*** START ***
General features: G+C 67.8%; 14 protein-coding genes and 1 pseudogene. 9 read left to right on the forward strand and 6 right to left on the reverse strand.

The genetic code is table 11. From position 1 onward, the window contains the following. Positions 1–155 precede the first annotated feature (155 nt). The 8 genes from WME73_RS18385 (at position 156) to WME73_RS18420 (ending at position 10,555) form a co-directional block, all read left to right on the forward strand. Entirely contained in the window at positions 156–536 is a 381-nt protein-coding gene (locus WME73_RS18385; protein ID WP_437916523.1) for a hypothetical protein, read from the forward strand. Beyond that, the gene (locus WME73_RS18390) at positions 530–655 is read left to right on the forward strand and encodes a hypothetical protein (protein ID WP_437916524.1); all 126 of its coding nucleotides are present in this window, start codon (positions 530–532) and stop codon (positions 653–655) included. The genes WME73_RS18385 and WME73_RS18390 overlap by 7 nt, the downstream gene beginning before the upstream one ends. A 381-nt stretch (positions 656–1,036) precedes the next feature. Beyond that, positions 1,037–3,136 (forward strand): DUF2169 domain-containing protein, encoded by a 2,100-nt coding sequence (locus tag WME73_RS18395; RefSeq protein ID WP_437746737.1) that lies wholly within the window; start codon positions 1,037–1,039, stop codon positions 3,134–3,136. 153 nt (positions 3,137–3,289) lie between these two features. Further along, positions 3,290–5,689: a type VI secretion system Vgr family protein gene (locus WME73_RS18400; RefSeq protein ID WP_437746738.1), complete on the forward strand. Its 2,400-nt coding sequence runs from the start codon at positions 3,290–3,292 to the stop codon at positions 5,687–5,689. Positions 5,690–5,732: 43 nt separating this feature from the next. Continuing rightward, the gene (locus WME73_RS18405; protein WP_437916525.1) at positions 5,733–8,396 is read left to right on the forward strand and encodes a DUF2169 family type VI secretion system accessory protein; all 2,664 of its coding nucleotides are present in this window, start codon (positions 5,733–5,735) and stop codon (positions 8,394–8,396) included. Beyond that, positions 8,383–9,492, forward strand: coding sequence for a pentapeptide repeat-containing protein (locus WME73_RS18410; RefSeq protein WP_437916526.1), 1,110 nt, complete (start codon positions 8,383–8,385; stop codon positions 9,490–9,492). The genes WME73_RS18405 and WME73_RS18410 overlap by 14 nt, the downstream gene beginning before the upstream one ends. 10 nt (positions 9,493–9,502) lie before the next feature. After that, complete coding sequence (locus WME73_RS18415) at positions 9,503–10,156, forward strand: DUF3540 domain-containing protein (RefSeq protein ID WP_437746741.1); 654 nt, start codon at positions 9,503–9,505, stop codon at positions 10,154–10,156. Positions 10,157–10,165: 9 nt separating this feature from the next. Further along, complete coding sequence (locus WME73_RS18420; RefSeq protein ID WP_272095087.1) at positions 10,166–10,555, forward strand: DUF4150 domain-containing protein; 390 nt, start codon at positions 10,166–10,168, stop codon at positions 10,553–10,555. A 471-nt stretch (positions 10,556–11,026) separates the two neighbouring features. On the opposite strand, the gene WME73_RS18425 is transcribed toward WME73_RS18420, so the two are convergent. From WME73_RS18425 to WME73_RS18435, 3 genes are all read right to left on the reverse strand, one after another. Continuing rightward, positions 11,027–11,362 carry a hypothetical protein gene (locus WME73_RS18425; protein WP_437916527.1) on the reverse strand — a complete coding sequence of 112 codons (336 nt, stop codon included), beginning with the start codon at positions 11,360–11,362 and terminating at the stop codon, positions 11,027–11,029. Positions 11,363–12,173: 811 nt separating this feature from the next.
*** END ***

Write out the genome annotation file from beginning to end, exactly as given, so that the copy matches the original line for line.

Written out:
General features: G+C 67.8%; 14 protein-coding genes and 1 pseudogene. 9 read left to right on the forward strand and 6 right to left on the reverse strand.

The genetic code is table 11. From position 1 onward, the window contains the following. Positions 1–155 precede the first annotated feature (155 nt). The 8 genes from WME73_RS18385 (at position 156) to WME73_RS18420 (ending at position 10,555) form a co-directional block, all read left to right on the forward strand. Entirely contained in the window at positions 156–536 is a 381-nt protein-coding gene (locus WME73_RS18385; protein ID WP_437916523.1) for a hypothetical protein, read from the forward strand. Beyond that, the gene (locus WME73_RS18390) at positions 530–655 is read left to right on the forward strand and encodes a hypothetical protein (protein ID WP_437916524.1); all 126 of its coding nucleotides are present in this window, start codon (positions 530–532) and stop codon (positions 653–655) included. The genes WME73_RS18385 and WME73_RS18390 overlap by 7 nt, the downstream gene beginning before the upstream one ends. A 381-nt stretch (positions 656–1,036) precedes the next feature. Beyond that, positions 1,037–3,136 (forward strand): DUF2169 domain-containing protein, encoded by a 2,100-nt coding sequence (locus tag WME73_RS18395; RefSeq protein ID WP_437746737.1) that lies wholly within the window; start codon positions 1,037–1,039, stop codon positions 3,134–3,136. 153 nt (positions 3,137–3,289) lie between these two features. Further along, positions 3,290–5,689: a type VI secretion system Vgr family protein gene (locus WME73_RS18400; RefSeq protein ID WP_437746738.1), complete on the forward strand. Its 2,400-nt coding sequence runs from the start codon at positions 3,290–3,292 to the stop codon at positions 5,687–5,689. Positions 5,690–5,732: 43 nt separating this feature from the next. Continuing rightward, the gene (locus WME73_RS18405; protein WP_437916525.1) at positions 5,733–8,396 is read left to right on the forward strand and encodes a DUF2169 family type VI secretion system accessory protein; all 2,664 of its coding nucleotides are present in this window, start codon (positions 5,733–5,735) and stop codon (positions 8,394–8,396) included. Beyond that, positions 8,383–9,492, forward strand: coding sequence for a pentapeptide repeat-containing protein (locus WME73_RS18410; RefSeq protein WP_437916526.1), 1,110 nt, complete (start codon positions 8,383–8,385; stop codon positions 9,490–9,492). The genes WME73_RS18405 and WME73_RS18410 overlap by 14 nt, the downstream gene beginning before the upstream one ends. 10 nt (positions 9,493–9,502) lie before the next feature. After that, complete coding sequence (locus WME73_RS18415) at positions 9,503–10,156, forward strand: DUF3540 domain-containing protein (RefSeq protein ID WP_437746741.1); 654 nt, start codon at positions 9,503–9,505, stop codon at positions 10,154–10,156. Positions 10,157–10,165: 9 nt separating this feature from the next. Further along, complete coding sequence (locus WME73_RS18420; RefSeq protein ID WP_272095087.1) at positions 10,166–10,555, forward strand: DUF4150 domain-containing protein; 390 nt, start codon at positions 10,166–10,168, stop codon at positions 10,553–10,555. A 471-nt stretch (positions 10,556–11,026) separates the two neighbouring features. On the opposite strand, the gene WME73_RS18425 is transcribed toward WME73_RS18420, so the two are convergent. From WME73_RS18425 to WME73_RS18435, 3 genes are all read right to left on the reverse strand, one after another. Continuing rightward, positions 11,027–11,362 carry a hypothetical protein gene (locus WME73_RS18425; protein WP_437916527.1) on the reverse strand — a complete coding sequence of 112 codons (336 nt, stop codon included), beginning with the start codon at positions 11,360–11,362 and terminating at the stop codon, positions 11,027–11,029. Positions 11,363–12,173: 811 nt separating this feature from the next.